When I created my first website back in 2012, it was a struggle, to say the least. I had no idea what I was doing, and must have spent more time trying to create that simple forum website than I do on a lot of my projects currently. Since then, I have learned a lot. I’ve learned about what works and what doesn’t, how to interact with clients, the amazing tools and resources that are out there (many of which are open-source), and lessons that I am constantly reminding myself of.

Aside from serving as a place for my own thoughts and reminders, I hope that this first blog post and others down the road serve as a note about what it means to be a web developer and provide some valuable lessons learned, resources, tools, and thoughts along the way. Without further ado, here are some personal themes that I have come to embrace in the web development universe.

The Landscape is Constantly Changing…So You Will Always Be Learning

Web technologies are always shifting. Every day there seems to be a new framework, library, or technology that is better than the last, offering a new piece of functionality or increased performance. With all of these changes, it becomes difficult to keep up. As a web developer, you must place yourself in a constant state of learning. You must be an early adopter of these technologies, get your hands dirty, and dive in. Being at the forefront of the diffusion of innovations leads to new knowledge and opportunities- and I can’t stress it enough.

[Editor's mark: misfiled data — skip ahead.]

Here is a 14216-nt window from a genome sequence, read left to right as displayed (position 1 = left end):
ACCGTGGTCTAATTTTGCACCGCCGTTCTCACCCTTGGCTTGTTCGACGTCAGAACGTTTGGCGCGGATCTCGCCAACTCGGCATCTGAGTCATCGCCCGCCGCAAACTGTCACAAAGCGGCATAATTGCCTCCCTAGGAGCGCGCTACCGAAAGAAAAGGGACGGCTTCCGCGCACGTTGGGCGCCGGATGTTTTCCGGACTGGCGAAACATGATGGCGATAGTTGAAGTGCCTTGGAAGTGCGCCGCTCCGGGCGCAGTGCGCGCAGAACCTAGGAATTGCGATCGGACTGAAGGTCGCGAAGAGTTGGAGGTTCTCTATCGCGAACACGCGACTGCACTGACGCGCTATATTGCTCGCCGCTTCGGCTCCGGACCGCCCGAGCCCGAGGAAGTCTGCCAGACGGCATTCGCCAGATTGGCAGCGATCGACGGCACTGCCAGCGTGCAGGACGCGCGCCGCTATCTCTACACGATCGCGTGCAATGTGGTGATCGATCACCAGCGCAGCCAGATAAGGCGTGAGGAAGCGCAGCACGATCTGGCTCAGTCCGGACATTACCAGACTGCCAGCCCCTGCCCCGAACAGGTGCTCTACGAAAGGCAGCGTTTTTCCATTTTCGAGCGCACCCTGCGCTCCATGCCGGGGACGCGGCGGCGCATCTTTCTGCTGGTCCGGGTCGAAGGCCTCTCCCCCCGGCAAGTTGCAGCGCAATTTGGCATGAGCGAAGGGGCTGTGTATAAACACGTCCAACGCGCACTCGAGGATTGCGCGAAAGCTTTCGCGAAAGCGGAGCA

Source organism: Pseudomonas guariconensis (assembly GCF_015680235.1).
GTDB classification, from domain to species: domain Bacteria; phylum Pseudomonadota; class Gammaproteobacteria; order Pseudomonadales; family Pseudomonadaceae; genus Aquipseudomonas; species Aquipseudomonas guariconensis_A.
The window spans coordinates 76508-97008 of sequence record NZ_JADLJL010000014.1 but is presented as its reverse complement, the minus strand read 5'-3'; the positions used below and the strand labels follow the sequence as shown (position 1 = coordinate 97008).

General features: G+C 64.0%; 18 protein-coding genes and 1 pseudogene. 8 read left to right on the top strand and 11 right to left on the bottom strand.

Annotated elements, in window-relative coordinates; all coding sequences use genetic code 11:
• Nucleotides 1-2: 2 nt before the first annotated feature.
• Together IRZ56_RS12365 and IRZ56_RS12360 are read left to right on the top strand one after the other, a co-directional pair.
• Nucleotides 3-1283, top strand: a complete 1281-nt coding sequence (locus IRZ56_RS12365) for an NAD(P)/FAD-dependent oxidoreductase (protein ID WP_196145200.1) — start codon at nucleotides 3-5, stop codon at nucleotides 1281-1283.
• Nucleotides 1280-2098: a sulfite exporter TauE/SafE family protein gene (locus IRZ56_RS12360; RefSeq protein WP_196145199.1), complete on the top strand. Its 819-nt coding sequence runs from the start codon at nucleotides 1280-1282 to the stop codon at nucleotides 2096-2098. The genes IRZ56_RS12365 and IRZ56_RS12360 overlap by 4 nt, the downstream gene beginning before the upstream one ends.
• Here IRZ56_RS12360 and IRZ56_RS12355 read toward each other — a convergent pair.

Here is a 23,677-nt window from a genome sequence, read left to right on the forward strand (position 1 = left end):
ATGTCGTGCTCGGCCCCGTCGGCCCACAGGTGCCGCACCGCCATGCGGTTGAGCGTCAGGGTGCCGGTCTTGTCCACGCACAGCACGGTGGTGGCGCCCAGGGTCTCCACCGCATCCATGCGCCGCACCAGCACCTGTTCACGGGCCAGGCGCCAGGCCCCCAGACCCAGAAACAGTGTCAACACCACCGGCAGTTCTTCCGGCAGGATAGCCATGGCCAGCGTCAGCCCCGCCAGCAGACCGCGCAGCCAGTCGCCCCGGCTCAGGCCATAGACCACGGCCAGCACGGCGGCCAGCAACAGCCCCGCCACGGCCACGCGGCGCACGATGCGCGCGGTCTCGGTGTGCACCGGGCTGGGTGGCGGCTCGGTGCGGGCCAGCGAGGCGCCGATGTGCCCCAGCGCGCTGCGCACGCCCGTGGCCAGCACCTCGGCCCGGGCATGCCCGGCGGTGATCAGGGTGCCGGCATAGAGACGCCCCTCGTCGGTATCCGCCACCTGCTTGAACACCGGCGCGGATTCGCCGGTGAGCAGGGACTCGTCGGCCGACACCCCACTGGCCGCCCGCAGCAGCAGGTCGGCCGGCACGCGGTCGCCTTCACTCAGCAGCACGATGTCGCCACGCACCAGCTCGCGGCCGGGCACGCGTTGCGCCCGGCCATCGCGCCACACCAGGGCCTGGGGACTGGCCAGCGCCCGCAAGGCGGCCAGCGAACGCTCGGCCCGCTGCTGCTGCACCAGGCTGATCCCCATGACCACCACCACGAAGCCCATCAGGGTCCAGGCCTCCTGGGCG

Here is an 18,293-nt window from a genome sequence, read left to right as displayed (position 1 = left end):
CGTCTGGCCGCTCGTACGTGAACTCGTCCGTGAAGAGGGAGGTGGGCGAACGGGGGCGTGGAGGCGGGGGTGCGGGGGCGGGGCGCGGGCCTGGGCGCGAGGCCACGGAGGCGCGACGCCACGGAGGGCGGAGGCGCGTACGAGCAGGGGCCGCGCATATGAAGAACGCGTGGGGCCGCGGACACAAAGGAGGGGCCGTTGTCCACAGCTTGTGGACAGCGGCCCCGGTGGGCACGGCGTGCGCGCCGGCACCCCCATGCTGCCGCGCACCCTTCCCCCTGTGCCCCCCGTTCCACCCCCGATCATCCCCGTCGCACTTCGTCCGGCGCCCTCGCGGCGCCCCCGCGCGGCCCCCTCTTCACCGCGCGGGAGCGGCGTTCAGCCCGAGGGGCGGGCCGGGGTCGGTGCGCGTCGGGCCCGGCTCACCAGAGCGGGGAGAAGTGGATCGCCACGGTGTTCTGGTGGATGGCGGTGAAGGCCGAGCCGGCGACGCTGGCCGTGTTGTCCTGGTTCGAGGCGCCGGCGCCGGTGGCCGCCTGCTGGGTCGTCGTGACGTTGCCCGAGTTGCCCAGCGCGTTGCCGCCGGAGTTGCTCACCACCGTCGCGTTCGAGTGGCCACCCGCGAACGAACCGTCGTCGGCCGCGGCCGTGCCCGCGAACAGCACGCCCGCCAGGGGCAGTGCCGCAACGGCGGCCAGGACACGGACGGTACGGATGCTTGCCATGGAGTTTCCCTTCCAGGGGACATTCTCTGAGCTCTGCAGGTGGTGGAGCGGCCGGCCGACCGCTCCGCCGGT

You might feel overwhelmed with all of the different tools, technologies, and methods that exist for web development, and you won’t be able to learn everything. Well, at least not when starting out, which brings me to my next point.

There Are Many Ways To Accomplish the Same Task

Because there are so many tools, libraries, and frameworks out there, you will start to see how much overlap there is. That is, many of these technologies accomplish the same tasks, albeit perhaps in slightly different ways. This can make evaluating the alternatives a tough decision. Should you use React or Angular? Bootstrap or Foundation? Grunt or Gulp? The alternatives go on and on.

I realize that depending on the specifics of a project, it might become obvious why one choice is better than the next. But as a novice web developer, I found the research and choices to be overwhelming, and I often wished I had just jumped in, gotten my hands dirty with a few of the most promising options, and make a decision from there. After all, the best web development tools are subjective, and everyone has their own opinion.

Chances Are…Someone’s Done It Before

When I first started developing websites, I created everything from scratch. Often writing code letter by letter, line by line. I may have spent more time writing actual code then I did understanding concepts and best practices (which are much more valuable in the long run). What I have learned since then, is that it pays to do your research and discover what’s out there.

The open-source community is wonderful. Code snippets from GitHub, Codepen, and StackOverflow have saved me hundreds of hours of development. It is worth noting that using these open-source code snippets without fully understanding them, is another pitfall best avoided. It will come back to bite you when your code is broken and you can’t figure out why.